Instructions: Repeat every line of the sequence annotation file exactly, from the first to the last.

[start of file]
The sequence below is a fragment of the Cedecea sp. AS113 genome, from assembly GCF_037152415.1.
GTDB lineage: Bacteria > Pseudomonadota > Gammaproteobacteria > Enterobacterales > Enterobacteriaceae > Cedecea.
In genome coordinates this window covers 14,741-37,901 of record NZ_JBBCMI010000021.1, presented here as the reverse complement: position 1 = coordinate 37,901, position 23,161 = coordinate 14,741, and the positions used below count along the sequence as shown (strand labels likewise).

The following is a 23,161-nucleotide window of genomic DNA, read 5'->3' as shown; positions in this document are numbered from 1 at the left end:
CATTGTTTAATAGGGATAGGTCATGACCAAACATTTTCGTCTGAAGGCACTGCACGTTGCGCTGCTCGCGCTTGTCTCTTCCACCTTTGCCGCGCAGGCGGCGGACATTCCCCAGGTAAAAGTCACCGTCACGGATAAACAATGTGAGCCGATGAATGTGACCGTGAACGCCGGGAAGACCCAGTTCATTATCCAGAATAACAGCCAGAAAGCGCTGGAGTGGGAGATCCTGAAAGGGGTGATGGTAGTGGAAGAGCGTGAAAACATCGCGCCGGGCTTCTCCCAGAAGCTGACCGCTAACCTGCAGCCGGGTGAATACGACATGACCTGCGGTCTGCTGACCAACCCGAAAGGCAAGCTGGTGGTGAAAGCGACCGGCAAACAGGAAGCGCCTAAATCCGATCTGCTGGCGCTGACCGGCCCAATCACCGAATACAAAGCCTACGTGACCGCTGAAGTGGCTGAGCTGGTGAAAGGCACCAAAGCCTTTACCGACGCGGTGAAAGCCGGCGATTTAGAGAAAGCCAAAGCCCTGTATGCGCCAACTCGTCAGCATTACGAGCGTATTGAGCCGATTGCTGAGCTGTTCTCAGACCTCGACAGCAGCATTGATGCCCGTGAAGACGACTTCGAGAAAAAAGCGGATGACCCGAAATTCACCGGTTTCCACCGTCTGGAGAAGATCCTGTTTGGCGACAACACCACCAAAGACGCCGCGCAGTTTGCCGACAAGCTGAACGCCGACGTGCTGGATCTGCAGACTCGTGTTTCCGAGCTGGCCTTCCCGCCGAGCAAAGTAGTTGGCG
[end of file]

The sequence below is a fragment of the Cedecea sp. AS113 genome, from assembly GCF_037152415.1.
GTDB lineage: Bacteria > Pseudomonadota > Gammaproteobacteria > Enterobacterales > Enterobacteriaceae > Cedecea.
In genome coordinates this window covers 14,741-37,901 of record NZ_JBBCMI010000021.1, presented here as the reverse complement: position 1 = coordinate 37,901, position 23,161 = coordinate 14,741, and the positions used below count along the sequence as shown (strand labels likewise).

The following is a 23,161-nucleotide window of genomic DNA, read 5'->3' as shown; positions in this document are numbered from 1 at the left end:
CATTGTTTAATAGGGATAGGTCATGACCAAACATTTTCGTCTGAAGGCACTGCACGTTGCGCTGCTCGCGCTTGTCTCTTCCACCTTTGCCGCGCAGGCGGCGGACATTCCCCAGGTAAAAGTCACCGTCACGGATAAACAATGTGAGCCGATGAATGTGACCGTGAACGCCGGGAAGACCCAGTTCATTATCCAGAATAACAGCCAGAAAGCGCTGGAGTGGGAGATCCTGAAAGGGGTGATGGTAGTGGAAGAGCGTGAAAACATCGCGCCGGGCTTCTCCCAGAAGCTGACCGCTAACCTGCAGCCGGGTGAATACGACATGACCTGCGGTCTGCTGACCAACCCGAAAGGCAAGCTGGTGGTGAAAGCGACCGGCAAACAGGAAGCGCCTAAATCCGATCTGCTGGCGCTGACCGGCCCAATCACCGAATACAAAGCCTACGTGACCGCTGAAGTGGCTGAGCTGGTGAAAGGCACCAAAGCCTTTACCGACGCGGTGAAAGCCGGCGATTTAGAGAAAGCCAAAGCCCTGTATGCGCCAACTCGTCAGCATTACGAGCGTATTGAGCCGATTGCTGAGCTGTTCTCAGACCTCGACAGCAGCATTGATGCCCGTGAAGACGACTTCGAGAAAAAAGCGGATGACCCGAAATTCACCGGTTTCCACCGTCTGGAGAAGATCCTGTTTGGCGACAACACCACCAAAGACGCCGCGCAGTTTGCCGACAAGCTGAACGCCGACGTGCTGGATCTGCAGACTCGTGTTTCCGAGCTGGCCTTCCCGCCGAGCAAAGTAGTTGGCG